Moving: it is something most of us dread, and yet something we all have to go through at least once in our lives. The process usually finds us exhausted, brain-fried, and even near the brink of an emotional breakdown. The physical grunt is inevitable, and deciding where to put hundreds of things can fry even the healthiest of brains. But to understand the larger, emotional taxation that moving causes, we must recognize it for what it truly is – the trading of the known for the unknown.
Moving signifies the closing of a chapter in our lives where everything was defined and boundaries were in place. It also represents the beginning of a new chapter that is riddled with questions. What will my neighbours be like? Where am I going to park my car? How does the plumbing work? What is that creepy sound coming from the basement?
For many, those questions spark fear and anxiety. This list of moving tips, which was spurred by my own move last weekend, will help trade that fear for peace and joy.
Tip #1 – Accept Support.
I have been fiercely independent my entire life. In the past, when someone offered to help me, my response was always, “Thank you so much for the offer, but I’m fine.” And sure, I was fine. I could do it on my own. But by maintaining the belief that I “didn’t need anyone’s help,” I missed out on so many opportunities to bond with the special people in my life.
I recently realized that whenever anyone offers to help you with something, what they are really saying is, “You are important to me, and I want to be closer to you by offering my energy wherever you may need it.”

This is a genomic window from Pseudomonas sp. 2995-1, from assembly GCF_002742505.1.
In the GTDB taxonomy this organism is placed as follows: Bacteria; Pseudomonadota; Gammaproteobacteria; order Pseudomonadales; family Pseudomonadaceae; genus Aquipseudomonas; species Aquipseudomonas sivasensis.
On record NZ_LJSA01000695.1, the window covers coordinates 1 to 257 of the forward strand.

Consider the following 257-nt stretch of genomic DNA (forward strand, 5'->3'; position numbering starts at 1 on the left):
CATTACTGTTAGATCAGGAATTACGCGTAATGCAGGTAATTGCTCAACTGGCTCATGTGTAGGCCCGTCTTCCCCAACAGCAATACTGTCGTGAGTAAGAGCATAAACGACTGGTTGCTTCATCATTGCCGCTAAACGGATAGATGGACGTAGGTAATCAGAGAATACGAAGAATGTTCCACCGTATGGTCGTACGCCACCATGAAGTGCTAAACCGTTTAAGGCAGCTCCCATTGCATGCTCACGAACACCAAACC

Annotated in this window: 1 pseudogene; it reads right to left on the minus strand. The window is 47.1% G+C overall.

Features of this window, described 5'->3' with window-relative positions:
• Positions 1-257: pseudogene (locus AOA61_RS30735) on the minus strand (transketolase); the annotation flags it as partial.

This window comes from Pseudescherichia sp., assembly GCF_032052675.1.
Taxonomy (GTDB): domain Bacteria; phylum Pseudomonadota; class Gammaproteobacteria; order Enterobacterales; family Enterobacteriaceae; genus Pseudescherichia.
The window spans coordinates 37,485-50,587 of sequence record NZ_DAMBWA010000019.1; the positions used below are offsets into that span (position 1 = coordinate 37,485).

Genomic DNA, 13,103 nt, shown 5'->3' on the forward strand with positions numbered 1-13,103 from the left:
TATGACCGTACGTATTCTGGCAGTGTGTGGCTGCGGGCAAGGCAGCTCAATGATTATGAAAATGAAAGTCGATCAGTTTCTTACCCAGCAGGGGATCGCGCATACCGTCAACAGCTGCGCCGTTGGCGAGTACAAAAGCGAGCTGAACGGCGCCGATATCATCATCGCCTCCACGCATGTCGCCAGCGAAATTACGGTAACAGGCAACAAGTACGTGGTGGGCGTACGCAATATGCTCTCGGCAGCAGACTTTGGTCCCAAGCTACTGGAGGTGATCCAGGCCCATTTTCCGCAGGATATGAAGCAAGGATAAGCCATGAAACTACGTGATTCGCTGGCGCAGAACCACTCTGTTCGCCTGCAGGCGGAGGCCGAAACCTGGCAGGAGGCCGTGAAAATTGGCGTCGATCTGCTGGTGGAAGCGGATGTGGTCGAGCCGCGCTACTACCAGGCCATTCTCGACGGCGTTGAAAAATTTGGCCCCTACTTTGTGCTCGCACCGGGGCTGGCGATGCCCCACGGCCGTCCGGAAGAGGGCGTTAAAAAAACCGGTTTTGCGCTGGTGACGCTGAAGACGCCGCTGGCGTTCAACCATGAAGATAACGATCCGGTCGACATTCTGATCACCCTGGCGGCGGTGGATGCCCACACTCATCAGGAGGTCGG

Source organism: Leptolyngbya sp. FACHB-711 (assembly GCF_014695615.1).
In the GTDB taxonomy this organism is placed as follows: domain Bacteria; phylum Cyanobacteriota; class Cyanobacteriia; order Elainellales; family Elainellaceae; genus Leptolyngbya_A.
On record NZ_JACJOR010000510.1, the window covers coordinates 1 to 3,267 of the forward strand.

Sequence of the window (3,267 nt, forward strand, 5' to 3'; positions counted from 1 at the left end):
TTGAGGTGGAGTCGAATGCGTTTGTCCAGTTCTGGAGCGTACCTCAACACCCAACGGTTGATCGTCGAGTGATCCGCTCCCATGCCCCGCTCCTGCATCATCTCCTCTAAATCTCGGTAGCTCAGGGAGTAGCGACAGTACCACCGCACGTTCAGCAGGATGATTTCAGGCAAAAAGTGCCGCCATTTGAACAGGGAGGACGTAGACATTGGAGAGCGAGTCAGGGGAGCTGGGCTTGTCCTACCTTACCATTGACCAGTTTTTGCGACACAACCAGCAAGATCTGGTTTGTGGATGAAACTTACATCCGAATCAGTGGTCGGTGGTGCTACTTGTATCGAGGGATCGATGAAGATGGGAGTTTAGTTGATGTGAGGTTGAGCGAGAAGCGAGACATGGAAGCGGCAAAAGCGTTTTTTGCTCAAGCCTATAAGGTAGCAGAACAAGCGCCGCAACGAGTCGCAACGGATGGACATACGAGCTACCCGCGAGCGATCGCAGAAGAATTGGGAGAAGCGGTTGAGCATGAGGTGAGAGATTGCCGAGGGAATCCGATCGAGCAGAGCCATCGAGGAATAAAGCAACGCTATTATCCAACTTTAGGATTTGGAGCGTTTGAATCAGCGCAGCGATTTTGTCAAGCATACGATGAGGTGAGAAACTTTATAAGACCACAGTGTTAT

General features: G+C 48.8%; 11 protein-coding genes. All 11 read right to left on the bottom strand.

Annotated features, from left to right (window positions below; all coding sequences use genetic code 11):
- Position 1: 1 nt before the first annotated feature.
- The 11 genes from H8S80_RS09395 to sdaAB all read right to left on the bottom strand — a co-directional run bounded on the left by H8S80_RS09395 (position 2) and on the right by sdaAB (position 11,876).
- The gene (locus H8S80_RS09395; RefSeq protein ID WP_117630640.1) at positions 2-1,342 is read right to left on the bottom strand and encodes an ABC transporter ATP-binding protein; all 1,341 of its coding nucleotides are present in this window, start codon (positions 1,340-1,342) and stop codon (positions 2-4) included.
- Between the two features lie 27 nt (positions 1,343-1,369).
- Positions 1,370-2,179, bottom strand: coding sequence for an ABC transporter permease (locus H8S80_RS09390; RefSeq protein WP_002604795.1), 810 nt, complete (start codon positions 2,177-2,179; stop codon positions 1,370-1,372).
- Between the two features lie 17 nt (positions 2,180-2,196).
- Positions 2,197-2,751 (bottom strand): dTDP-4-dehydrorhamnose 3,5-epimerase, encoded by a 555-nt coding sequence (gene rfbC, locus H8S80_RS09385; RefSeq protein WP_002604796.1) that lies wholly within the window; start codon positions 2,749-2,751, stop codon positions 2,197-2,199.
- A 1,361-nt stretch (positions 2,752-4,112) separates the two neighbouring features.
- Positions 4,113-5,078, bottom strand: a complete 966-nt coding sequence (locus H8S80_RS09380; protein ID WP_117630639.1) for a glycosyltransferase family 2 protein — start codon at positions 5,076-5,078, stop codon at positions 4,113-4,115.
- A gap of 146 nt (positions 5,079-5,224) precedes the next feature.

So, a move that would have taken me more than a day to complete by myself, took less than half a day with the loving help of B, my mom, her partner, and my aunt. Everyone put themselves to work, and I was astounded by how smooth it went.
Tip #2 – Reflect On & Honour The Closing Chapter
Before we left the old space, I held a moving-out gathering with my family. It is so important to reflect on all that has changed, in your life and in the world, from the time you move into a space until the time you leave. Our homes are like living yearbooks, and if we are fortunate enough to have a strong memory, we can recall those pivotal moments.
It was especially important for me to host this farewell gathering because the cabin we lived in will soon be torn down to make way for a new dream to manifest. What started as a fruit-picker’s shack in the 70’s, later became a place of refuge for dozens of couples and individuals, each going through a time of transition. People who had separated from long-term partners and who were essentially starting life over, to others who were dealing with personal traumas, all found healing in that cabin.
Even if you do not have a strong personal connection with the place you are leaving, the importance of honouring the space by reflecting on your time there remains the same.
Tip #3 – Bless & Cleanse The New Space
Equally as important as honouring and giving thanks to an old space, is my next moving tip of blessing and cleansing the new one.
Upon entering our new home, I immediately opened all the windows. Fresh air, like water, has the ability to cleanse and purify a space. We must welcome that sacred gift at every chance we get. Even if you are moving in the middle of winter – turn the furnace down to save energy, bundle up, and open those suckers!! And not just on moving day! Open your windows as often as possible to allow the cleansing flow of air into your home.
#4 – Purge.
The beauty of moving more than ten times in the last decade, is that I know what I really need to survive. The answer? Not much. At 19, I would load up my mom’s SUV with my futon, clothes, toiletries, books, and food. One load. That was it. Anything that didn’t fit, I left in a box on the sidewalk.